Film Review – Dear Mr. Watterson
Dear Mr. Watterson
In fifth grade, our “cool” teacher Mr. Horne assigned the class a “Reading Day,” encouraging us to bring in a book of our choice and sit silently while he spent the day catching up on paperwork. I lugged in a stack of Calvin and Hobbes books I’d recently procured through Scholastic and was in heaven. That afternoon, Mr. Horne approached my desk and asked if he could borrow my copy of Something Under The Bed Is Drooling. The other students were in awe and, for one shining moment, I was the cool kid in class.
Dear Mr. Watterson, an unabashed love letter to Calvin and Hobbes and its creator, is chock-full of these kinds of stories. Talking head interviews with fans and fellow artists comprise the bulk of this endearing documentary, and it thankfully avoids cheap tricks such as “searching for Bill Watterson.” Dubbed (by me) the Salinger of comic strip artists, Watterson is nearly as famous for his reclusiveness as he is for his beloved characters. First-time feature director Joel Allen Schroeder respects his wishes to be left alone and innately understands that this just adds to the mystique of it all. Even Watterson’s nearest and dearest (including FoxTrot creator Bill Amend, among others) claim not to have seen him in years and explain he prefers to communicate via letters and drawings.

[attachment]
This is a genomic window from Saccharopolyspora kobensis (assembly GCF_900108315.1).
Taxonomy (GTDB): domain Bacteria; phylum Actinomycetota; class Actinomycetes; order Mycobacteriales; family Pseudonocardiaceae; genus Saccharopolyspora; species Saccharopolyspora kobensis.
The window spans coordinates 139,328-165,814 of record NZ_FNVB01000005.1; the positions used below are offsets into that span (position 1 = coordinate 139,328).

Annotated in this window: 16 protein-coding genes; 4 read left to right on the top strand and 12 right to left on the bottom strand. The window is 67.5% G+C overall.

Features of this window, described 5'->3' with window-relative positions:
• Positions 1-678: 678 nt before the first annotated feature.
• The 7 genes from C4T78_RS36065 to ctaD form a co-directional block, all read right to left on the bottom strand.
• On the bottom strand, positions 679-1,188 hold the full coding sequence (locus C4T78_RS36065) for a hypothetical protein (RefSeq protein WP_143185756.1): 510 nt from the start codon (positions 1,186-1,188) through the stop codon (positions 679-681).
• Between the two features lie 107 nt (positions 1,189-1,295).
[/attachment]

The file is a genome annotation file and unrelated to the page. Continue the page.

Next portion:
Everyone seems to take something different away from his artistry, and most credit it for shaping them into the insightful and exploratory adults they’ve seemingly become. Calvin tended to question or buck authority at every turn—revelatory reading for those of the right age and mindset. That’s not to say the strip wasn’t outright silly at times (Calvinball, anyone?), but you can bet there was some sort of commentary lurking just underneath the surface. This is what differentiates Watterson from a great deal of his contemporaries and precisely what makes the strip so timeless. I myself re-visit their adventures every few years and always manage to feel like I’ve caught something new. A wonderful achievement.
A good chunk of the film deals with Watterson’s decision not to merchandise his beloved characters. He turned down millions upon millions of dollars to maintain the purity of the strip, which resulted in a lot of head-butting with managers and misplaced scorn from other artists. And while even the truest of fans can’t claim they don’t want a Saturday morning cartoon special or stuffed Hobbes of their own to snuggle during a thunderstorm, there’s something to be said for stick-to-itiveness. Especially when it comes from a decent place.
This is a film made for fans by fans, so Ziggy lovers beware. There is no room for gimmicks here. (I’m looking at you, Salinger.) The production values are admirable given the budget, and the sincerity on display will make you proud to be a part of this club. So fashion a newspaper hat and seek this one out wherever you can. Let’s go exploring.